Abortions have declined in states where new laws make it harder to have them — but they have also waned in states where abortion rights are protected, an Associated Press survey shows. Nearly everywhere, in red states and blue, the number of abortions is down since 2010.
Explanations vary. Abortion rights advocates attribute it to expanded access to effective contraceptives and a drop in unintended pregnancies. Some abortion opponents say there has been a shift in societal attitudes, with more women choosing to carry their pregnancies to term.
Several of the states that have been the most aggressive in passing antiabortion laws — including Indiana, Missouri, Ohio and Oklahoma — have seen their abortion numbers drop by more than 15 percent since 2010. But more liberal states such as New York, Oregon and Washington also had declines of that magnitude, even as they maintained unrestricted access to abortion.
Nationwide, the survey showed a decrease in abortions of about 12 percent since 2010.
One major factor has been a decline in the teen pregnancy rate, which in 2010 reached its lowest level in decades. There has been no official update since then, but the teen birthrate has continued to drop, which experts say signals a similar trend for teen pregnancies.
The Associated Press obtained the most recent abortion numbers from the health departments of all 45 states that compile such data on a comprehensive basis. (States not compiling such data are California, Maryland, New Hampshire, New Jersey and Wyoming.) With one exception, the data was from 2013 or 2014 — providing a nationwide gauge of abortion trends during a wave of antiabortion laws that gathered strength starting in 2011.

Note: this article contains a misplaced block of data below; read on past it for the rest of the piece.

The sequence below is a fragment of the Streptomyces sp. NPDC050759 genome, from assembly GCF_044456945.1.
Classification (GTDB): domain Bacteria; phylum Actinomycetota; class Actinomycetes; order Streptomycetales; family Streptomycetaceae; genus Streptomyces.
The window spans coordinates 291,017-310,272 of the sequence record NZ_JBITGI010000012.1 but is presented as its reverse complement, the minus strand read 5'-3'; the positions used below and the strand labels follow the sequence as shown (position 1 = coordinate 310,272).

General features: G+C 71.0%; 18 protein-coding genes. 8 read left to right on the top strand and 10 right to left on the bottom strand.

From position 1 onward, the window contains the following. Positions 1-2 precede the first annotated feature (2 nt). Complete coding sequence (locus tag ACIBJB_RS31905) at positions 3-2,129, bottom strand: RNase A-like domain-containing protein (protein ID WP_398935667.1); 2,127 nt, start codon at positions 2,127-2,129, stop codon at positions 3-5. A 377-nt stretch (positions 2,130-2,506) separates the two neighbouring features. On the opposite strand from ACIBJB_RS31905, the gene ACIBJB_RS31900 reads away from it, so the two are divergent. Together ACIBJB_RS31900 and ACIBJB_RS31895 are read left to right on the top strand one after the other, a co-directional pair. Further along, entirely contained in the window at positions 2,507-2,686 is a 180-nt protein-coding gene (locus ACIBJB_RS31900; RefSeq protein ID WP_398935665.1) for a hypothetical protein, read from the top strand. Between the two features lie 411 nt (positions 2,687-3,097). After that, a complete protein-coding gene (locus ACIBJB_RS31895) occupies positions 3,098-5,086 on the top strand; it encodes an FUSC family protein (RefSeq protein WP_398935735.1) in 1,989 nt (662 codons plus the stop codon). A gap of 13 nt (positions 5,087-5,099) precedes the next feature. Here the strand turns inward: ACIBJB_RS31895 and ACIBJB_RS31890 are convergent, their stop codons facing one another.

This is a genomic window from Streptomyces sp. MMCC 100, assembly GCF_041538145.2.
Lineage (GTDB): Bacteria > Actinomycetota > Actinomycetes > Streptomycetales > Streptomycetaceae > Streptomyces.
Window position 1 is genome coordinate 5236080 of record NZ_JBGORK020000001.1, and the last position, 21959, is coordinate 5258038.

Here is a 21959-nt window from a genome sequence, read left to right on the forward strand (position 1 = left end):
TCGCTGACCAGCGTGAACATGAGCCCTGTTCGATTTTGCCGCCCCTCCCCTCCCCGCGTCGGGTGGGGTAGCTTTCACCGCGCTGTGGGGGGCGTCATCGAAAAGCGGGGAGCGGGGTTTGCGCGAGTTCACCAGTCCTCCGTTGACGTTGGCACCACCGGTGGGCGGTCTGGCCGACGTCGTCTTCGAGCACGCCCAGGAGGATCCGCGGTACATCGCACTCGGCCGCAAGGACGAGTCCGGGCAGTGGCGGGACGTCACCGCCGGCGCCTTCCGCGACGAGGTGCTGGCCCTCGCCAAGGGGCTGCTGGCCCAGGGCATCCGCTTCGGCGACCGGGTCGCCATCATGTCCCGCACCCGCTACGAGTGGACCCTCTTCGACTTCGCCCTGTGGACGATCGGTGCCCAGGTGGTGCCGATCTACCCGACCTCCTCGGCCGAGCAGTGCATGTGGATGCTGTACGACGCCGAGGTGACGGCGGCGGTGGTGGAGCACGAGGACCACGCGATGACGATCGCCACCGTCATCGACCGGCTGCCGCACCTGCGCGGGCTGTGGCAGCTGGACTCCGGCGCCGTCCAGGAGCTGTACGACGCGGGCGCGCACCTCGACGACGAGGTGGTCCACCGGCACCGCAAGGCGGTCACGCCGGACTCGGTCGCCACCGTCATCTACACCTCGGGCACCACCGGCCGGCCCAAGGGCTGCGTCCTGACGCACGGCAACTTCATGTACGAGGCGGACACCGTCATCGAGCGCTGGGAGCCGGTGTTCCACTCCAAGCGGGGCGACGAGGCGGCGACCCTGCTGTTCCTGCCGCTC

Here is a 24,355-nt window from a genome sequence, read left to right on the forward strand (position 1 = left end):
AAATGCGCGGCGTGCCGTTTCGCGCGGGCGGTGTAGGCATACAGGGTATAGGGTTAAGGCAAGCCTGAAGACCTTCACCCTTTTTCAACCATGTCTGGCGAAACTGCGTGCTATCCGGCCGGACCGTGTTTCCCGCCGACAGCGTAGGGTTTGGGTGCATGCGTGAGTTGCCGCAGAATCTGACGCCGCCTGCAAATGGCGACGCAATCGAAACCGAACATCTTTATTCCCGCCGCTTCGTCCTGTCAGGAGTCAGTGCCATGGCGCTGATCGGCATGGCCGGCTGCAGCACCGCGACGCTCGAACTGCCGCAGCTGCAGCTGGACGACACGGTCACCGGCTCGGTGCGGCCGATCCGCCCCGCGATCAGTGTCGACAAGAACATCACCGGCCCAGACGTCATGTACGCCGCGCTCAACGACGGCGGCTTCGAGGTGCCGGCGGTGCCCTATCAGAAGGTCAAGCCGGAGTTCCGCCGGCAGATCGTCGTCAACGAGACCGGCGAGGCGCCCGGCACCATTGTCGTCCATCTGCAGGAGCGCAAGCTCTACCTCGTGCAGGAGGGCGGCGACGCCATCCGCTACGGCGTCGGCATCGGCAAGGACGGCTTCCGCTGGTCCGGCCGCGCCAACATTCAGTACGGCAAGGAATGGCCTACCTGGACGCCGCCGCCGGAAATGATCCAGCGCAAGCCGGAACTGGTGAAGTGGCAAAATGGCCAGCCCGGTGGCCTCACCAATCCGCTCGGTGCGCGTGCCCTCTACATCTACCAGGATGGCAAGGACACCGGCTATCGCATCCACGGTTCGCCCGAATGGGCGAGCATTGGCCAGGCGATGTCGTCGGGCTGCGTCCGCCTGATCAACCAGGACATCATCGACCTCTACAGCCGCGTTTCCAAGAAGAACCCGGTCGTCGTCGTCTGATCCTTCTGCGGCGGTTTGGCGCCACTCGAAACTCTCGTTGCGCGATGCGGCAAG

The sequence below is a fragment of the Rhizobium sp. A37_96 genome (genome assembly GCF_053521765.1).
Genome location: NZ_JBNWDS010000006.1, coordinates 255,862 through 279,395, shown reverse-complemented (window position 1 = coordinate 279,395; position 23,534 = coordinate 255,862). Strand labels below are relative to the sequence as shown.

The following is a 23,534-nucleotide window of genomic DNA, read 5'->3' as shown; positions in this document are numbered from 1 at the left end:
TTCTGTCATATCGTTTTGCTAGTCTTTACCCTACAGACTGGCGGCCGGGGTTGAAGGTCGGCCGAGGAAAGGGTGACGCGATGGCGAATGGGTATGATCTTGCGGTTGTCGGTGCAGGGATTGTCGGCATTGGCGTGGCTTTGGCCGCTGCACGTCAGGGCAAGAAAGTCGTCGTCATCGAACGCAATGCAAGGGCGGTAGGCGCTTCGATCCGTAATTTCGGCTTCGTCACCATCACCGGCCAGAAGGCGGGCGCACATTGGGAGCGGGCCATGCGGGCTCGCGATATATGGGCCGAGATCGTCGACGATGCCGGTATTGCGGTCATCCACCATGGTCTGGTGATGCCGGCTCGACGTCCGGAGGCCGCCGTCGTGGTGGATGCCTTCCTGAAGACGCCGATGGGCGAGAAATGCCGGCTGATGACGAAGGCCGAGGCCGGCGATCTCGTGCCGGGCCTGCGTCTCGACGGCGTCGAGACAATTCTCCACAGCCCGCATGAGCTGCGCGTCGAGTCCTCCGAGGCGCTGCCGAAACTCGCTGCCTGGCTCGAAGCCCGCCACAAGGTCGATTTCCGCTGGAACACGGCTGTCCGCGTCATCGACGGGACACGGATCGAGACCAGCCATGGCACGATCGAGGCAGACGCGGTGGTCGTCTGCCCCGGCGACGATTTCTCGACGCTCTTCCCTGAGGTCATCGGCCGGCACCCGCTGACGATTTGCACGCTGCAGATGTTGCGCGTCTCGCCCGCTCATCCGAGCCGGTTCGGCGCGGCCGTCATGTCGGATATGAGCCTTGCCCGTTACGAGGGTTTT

Among the groups most active in promoting the restrictive laws is Americans United for Life. Its president, Charmaine Yoest, suggested that the broad decrease in abortions reflected a change in attitudes among pregnant women.
“There’s an entire generation of women who saw a sonogram as their first baby picture,” she said. “There’s an increased awareness of the humanity of the baby before it is born.”
But advocates for abortion rights said the figures demonstrate that restrictive laws are not needed to significantly reduce the number of abortions. That can be achieved, they said, by helping more women obtain affordable, effective contraception including long-lastingoptions such as intrauterine devices (IUDs) and hormonal implants.
Elizabeth Nash, a state-issues expert for the Guttmacher Institute, a research group that supports abortion rights, said 267 abortion restrictions have been enacted in 31 states since 2011.